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Relate the structure and operation of the mammalian heart to its function, including the major blood vessels. (Activities 1.3 and 1.4)
The right side of the heart pumps blood to the lungs whilst the left side of the heart pumps blood to the rest of the body. If the blood starts by coming into the right atrium via the vena cava, it is deoxygenated. It is then pumped into the right ve
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Explain the course of events that leads to atherosclerosis (endothelial damage, inflammatory response, plaque formation, raised blood pressure). (Activity 1.8)
Firstly, there is damage to the endothelium. This causes an inflamatory response. White blood cells and cholesterol move into the wall of the blood vessel. This deposit is called an atheroma. Calcium salts and fibrous tissue build up causing the athe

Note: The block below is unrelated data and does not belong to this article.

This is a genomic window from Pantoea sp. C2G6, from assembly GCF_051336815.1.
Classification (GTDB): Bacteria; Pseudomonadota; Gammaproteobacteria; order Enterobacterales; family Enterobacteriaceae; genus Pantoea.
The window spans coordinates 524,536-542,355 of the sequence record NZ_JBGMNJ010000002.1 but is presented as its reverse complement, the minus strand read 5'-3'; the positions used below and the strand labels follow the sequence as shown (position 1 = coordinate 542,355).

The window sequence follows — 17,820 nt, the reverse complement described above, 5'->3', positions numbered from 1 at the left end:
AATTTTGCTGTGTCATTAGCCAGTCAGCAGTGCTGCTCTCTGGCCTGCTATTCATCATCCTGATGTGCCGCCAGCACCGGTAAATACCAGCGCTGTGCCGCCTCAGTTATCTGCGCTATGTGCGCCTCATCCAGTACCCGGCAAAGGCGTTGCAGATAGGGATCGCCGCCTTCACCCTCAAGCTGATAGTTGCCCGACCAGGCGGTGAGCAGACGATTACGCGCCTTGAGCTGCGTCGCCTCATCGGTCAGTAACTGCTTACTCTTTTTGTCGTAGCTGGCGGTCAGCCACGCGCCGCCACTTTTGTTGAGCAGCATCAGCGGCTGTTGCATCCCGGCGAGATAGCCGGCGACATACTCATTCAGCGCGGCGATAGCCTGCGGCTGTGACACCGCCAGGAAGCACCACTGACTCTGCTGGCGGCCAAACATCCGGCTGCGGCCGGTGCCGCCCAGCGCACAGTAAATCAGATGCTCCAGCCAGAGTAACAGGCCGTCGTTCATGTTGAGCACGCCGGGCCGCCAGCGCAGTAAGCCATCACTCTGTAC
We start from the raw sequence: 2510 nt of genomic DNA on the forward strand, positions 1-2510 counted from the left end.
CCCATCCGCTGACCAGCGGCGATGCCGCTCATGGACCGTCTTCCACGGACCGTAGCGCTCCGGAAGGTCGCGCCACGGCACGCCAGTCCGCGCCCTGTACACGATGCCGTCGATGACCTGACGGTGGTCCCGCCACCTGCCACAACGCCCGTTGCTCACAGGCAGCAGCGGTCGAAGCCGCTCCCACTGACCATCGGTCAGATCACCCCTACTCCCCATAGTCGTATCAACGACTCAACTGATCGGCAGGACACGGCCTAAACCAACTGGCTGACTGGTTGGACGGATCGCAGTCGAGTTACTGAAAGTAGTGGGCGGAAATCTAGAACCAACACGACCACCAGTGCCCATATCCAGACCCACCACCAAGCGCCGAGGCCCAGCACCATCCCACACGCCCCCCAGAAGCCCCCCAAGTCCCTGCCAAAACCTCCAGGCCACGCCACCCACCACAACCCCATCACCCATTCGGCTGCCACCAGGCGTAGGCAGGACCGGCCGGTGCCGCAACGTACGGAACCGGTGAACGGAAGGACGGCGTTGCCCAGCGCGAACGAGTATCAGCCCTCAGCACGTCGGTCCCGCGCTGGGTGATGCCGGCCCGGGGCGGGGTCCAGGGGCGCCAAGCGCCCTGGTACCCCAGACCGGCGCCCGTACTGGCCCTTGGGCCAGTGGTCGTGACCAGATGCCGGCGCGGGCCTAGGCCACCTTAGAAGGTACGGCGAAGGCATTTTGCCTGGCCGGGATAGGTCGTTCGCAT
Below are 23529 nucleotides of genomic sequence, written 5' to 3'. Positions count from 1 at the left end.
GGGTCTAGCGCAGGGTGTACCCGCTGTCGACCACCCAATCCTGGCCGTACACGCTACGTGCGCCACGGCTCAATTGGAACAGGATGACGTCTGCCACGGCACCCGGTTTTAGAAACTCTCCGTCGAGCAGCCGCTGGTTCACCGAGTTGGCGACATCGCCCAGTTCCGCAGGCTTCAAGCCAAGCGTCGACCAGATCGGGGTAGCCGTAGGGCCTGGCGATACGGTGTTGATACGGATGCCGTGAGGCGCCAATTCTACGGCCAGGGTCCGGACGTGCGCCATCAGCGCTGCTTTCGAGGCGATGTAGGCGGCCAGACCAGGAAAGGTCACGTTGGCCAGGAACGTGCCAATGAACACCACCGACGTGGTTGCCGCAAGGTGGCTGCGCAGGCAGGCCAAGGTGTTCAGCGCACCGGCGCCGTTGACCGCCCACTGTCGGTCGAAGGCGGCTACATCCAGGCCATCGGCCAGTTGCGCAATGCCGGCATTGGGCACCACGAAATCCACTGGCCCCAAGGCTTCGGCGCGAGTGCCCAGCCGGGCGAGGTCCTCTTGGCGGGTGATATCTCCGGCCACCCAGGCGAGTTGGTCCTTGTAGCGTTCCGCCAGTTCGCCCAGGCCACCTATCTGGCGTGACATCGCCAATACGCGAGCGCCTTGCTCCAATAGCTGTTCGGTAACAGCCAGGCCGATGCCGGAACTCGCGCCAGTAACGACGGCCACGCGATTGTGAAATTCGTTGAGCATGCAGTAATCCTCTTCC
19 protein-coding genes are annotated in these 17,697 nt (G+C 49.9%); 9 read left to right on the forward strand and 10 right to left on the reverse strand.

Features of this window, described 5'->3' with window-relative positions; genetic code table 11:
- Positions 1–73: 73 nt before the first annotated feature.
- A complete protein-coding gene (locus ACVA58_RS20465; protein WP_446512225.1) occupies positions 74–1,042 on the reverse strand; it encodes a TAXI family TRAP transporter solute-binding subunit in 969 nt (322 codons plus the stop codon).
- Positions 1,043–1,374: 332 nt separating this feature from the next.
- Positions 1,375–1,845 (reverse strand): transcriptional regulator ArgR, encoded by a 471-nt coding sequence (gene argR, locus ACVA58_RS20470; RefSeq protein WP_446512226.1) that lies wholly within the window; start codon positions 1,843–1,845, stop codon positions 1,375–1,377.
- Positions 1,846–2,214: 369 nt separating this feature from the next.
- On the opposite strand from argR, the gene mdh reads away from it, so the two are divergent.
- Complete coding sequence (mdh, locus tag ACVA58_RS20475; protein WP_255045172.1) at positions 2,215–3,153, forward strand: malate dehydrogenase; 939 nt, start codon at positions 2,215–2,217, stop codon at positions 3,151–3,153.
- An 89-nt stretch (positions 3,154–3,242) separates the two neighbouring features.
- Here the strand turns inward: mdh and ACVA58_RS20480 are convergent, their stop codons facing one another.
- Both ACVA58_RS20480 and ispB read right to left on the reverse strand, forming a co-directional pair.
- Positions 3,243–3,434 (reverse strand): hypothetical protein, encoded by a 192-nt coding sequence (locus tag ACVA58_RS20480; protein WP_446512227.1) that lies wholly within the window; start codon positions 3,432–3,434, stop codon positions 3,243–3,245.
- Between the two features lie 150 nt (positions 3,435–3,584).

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Describe the blood clotting process (thromboplastin release, conversion of prothrombin to thrombin and fibrinogen to fibrin) and its role in cardiovascular disease (CVD). (Activity 1.8)
When blood comes into contact with collagen, thromboplastin is released from the damaged tissue and platelets. This converst Prothrombin into Thrombin. Thrombin then converts soluble fibrinogen into insoluble fibrin. If there is already an atheroma i
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Analyse and interpret quantitative data on illness and mortality rates to determine health risks (including distinguishing between correlation and causation and recognising conflicting evidence). (Activity 1.9)